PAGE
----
Skulky, scarce and secretive, Connecticut Warblers are famously elusive

Research on Canadian breeding grounds provides insight into a little-understood bird

Connecticut Warblers are famously elusive and secretive birds. Even at Montrose Point, where hundreds of warblers were found this weekend, there were just two reports of Connecticut Warbler.

“In general, they are very hard to find,” says Emily McKinnon of the University of Manitoba. “They seem to always be in really dense habitat. They are one of those birds that is really not obvious in migration.”

But Connecticut Warblers are moving through Chicagoland in some numbers, and a handful nest as close as northern Wisconsin and the Upper Peninsula of Michigan. McKinnon has unique insight having studied Connecticuts on their breeding grounds in the boreal forest outside Winnipeg. And Connecticuts, like other warbler species, are very little-studied.

“I think the surprising thing at their breeding sites is that they are so obvious,” McKinnon says. “They’re very different personalities on their breeding sites.”

Connecticut Warblers, though, have declined in numbers like so many migratory songbirds. A paper just released last month states that the birds have declined by 62% on the breeding grounds since 1966.

McKinnon and her colleagues have attached light-sensitive geolocators to the warblers to understand their migratory routes. That scarceness in spring migration that we experience in Chicago is part of the story. Some Connecticut Warblers in fall migrate east and south over the Atlantic Ocean to get to their wintering grounds in South America’s Gran Chaco region. Others migrate through the interior of North America.

The new paper found that habitat loss and fragmentation on the breeding grounds “are strongly correlated with population declines.” Among the challenges facing Connecticuts are conversion of forest to agriculture and peat mining. Not to mention the typical suite of challenges such as building collisions that face so many of our birds.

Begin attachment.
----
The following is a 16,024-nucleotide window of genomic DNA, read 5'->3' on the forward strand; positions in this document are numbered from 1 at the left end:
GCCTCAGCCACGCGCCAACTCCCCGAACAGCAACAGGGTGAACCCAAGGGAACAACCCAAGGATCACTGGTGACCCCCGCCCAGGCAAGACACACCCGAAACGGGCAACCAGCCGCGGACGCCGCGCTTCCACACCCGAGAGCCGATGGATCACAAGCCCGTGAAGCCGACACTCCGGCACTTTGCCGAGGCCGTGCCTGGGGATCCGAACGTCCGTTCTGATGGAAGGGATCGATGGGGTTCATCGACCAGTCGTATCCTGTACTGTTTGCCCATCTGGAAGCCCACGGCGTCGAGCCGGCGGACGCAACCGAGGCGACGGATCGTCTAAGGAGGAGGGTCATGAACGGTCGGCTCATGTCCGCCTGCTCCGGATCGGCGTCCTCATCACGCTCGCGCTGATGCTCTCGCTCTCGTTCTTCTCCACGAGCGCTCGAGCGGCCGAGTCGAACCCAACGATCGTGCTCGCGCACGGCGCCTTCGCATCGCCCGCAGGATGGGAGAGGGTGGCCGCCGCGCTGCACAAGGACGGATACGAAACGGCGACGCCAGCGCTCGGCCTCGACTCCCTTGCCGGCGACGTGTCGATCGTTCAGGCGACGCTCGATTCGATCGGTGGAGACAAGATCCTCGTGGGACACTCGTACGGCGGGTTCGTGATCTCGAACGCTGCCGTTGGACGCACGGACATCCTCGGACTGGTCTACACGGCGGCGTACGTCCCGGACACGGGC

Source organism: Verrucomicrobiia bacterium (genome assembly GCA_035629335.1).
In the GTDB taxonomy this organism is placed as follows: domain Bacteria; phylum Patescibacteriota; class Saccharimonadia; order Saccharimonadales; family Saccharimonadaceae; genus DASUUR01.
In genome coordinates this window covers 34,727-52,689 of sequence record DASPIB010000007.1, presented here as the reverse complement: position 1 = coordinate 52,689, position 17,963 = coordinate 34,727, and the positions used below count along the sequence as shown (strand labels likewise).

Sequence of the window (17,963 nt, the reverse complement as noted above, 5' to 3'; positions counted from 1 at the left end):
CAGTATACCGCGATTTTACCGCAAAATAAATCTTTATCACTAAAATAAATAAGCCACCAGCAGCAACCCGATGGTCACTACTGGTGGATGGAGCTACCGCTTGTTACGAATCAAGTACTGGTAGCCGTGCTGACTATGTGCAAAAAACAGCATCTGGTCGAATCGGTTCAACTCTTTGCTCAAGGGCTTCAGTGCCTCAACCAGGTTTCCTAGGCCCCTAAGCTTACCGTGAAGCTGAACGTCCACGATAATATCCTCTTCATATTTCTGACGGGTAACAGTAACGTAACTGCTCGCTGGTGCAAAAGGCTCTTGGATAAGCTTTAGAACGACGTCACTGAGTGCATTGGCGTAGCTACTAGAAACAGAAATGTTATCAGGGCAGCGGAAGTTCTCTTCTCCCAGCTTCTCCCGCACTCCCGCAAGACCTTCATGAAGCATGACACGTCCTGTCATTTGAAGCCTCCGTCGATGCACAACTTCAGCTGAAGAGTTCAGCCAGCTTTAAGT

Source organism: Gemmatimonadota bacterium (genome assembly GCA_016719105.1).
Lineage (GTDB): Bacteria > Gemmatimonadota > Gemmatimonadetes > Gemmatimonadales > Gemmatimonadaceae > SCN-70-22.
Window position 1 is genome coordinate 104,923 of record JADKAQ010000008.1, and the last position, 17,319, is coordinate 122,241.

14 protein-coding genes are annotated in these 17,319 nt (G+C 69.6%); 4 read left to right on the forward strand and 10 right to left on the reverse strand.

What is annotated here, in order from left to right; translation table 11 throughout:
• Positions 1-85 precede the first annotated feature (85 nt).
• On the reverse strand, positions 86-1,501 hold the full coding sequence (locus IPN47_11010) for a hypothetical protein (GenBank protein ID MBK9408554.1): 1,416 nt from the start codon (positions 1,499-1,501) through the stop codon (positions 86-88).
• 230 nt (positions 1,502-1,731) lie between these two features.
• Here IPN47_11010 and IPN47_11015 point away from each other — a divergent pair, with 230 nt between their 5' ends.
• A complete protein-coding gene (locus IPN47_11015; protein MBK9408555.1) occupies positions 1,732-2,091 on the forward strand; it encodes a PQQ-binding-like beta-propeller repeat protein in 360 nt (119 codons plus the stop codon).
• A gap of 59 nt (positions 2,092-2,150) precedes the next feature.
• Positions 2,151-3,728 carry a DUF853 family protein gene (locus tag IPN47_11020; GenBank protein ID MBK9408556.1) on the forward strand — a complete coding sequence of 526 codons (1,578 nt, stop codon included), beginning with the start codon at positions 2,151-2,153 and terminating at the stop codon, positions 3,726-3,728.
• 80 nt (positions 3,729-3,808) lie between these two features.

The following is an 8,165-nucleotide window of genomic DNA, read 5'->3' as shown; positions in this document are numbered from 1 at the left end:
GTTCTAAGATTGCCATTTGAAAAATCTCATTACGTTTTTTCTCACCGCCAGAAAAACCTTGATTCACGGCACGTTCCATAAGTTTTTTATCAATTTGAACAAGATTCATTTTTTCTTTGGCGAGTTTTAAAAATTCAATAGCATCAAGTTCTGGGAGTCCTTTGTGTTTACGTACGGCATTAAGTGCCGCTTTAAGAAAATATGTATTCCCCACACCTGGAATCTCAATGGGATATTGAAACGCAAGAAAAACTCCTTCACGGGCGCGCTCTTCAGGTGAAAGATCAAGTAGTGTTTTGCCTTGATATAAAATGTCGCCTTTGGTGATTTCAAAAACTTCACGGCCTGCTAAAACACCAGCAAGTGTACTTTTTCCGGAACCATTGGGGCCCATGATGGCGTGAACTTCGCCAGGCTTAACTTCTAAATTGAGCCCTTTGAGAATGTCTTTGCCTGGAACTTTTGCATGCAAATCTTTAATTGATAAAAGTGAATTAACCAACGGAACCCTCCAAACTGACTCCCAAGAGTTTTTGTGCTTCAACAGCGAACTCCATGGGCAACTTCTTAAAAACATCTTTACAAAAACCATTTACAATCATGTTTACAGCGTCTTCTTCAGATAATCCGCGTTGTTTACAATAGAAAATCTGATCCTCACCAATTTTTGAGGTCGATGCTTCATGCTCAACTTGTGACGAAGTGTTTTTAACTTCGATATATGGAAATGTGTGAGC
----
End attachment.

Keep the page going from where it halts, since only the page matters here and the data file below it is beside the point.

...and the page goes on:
“Connecticuts do have to go through this gauntlet of the Great Lakes area,” McKinnon says. “They funnel through Chicago, Detroit and Toronto…a window strike is a bigger negative impact because there’s less of them.”

And while elusive, those few sightings in Chicago do make a difference, as do local habitat restoration efforts.

“They’re not a very abundant species to begin with,” McKinnon says, “so conserving stopover habitat would be disproportionately important.”


Like Connecticut Warblers, Prothonotary Warblers are another migrant songbird that needs some help.

I shared with paid subscribers on Friday the uncanny experience I had with Prothonotary Warblers in Central Illinois. I traveled to Springfield for my second Moderna shot and met up with Jarod Hitchings at a nearby natural area to learn about the nesting boxes he’s installing for Prothonotaries. I left without seeing one, though, only to encounter one very unexpectedly a few hours later.

On Thursday, May 27, I’ll be sipping bourbon and talking swamp warblers with Jarod from 5-5:45 p.m. We’ll learn about his efforts to make and hang 273 nesting boxes for these golden birds of Illinois bottomlands. Register for this casual This Week in Birding conversation on Zoom below.

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TWiB Notes

It’s that time of year again when we have fledglings. The above image from a group in New York City summarizes things well. If you encounter a downy little one, leave it be!…..The Interior Department has taken steps to revoke a Trump-era rule that weakened the Migratory Bird Treaty Act, which protects birds from “incidental take.” The National Audubon Society called the move a “critical step.”…..Locally, though, birds in Indiana will face new challenges due to a state law that repeals protections for the state’s wetlands. Audubon Great Lakes suggests contacting Indiana lawmakers about the bill.

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